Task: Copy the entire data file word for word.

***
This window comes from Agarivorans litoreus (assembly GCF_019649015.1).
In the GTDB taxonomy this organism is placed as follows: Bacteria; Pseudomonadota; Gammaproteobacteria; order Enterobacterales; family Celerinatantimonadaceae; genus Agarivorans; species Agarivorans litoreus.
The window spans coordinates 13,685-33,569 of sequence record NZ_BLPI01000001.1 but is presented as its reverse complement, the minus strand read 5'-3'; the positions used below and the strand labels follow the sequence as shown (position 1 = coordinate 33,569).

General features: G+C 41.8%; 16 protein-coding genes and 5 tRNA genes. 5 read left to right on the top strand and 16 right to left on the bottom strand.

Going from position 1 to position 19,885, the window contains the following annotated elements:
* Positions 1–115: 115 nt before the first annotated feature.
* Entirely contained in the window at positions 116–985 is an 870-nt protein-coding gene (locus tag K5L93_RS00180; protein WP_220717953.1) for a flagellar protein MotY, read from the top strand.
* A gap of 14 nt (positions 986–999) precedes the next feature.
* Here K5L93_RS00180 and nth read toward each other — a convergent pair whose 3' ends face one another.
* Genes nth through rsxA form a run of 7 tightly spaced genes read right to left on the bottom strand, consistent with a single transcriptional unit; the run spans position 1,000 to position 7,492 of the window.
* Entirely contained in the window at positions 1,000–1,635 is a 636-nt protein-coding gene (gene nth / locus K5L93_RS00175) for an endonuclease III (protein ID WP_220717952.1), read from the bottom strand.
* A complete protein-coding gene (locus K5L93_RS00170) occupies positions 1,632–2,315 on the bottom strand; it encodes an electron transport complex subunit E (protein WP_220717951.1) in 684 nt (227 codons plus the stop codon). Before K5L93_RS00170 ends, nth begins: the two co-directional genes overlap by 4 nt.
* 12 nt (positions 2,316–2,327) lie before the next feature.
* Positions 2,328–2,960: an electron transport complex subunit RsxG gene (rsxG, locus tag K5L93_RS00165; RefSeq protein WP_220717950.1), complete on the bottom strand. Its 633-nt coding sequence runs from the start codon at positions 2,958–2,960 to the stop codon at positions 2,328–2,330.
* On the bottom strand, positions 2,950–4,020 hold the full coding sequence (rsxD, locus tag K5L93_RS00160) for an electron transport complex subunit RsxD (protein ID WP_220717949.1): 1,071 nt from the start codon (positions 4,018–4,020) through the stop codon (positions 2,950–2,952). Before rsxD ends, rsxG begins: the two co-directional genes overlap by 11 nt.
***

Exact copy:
This window comes from Agarivorans litoreus (assembly GCF_019649015.1).
In the GTDB taxonomy this organism is placed as follows: Bacteria; Pseudomonadota; Gammaproteobacteria; order Enterobacterales; family Celerinatantimonadaceae; genus Agarivorans; species Agarivorans litoreus.
The window spans coordinates 13,685-33,569 of sequence record NZ_BLPI01000001.1 but is presented as its reverse complement, the minus strand read 5'-3'; the positions used below and the strand labels follow the sequence as shown (position 1 = coordinate 33,569).

General features: G+C 41.8%; 16 protein-coding genes and 5 tRNA genes. 5 read left to right on the top strand and 16 right to left on the bottom strand.

Going from position 1 to position 19,885, the window contains the following annotated elements:
* Positions 1–115: 115 nt before the first annotated feature.
* Entirely contained in the window at positions 116–985 is an 870-nt protein-coding gene (locus tag K5L93_RS00180; protein WP_220717953.1) for a flagellar protein MotY, read from the top strand.
* A gap of 14 nt (positions 986–999) precedes the next feature.
* Here K5L93_RS00180 and nth read toward each other — a convergent pair whose 3' ends face one another.
* Genes nth through rsxA form a run of 7 tightly spaced genes read right to left on the bottom strand, consistent with a single transcriptional unit; the run spans position 1,000 to position 7,492 of the window.
* Entirely contained in the window at positions 1,000–1,635 is a 636-nt protein-coding gene (gene nth / locus K5L93_RS00175) for an endonuclease III (protein ID WP_220717952.1), read from the bottom strand.
* A complete protein-coding gene (locus K5L93_RS00170) occupies positions 1,632–2,315 on the bottom strand; it encodes an electron transport complex subunit E (protein WP_220717951.1) in 684 nt (227 codons plus the stop codon). Before K5L93_RS00170 ends, nth begins: the two co-directional genes overlap by 4 nt.
* 12 nt (positions 2,316–2,327) lie before the next feature.
* Positions 2,328–2,960: an electron transport complex subunit RsxG gene (rsxG, locus tag K5L93_RS00165; RefSeq protein WP_220717950.1), complete on the bottom strand. Its 633-nt coding sequence runs from the start codon at positions 2,958–2,960 to the stop codon at positions 2,328–2,330.
* On the bottom strand, positions 2,950–4,020 hold the full coding sequence (rsxD, locus tag K5L93_RS00160) for an electron transport complex subunit RsxD (protein ID WP_220717949.1): 1,071 nt from the start codon (positions 4,018–4,020) through the stop codon (positions 2,950–2,952). Before rsxD ends, rsxG begins: the two co-directional genes overlap by 11 nt.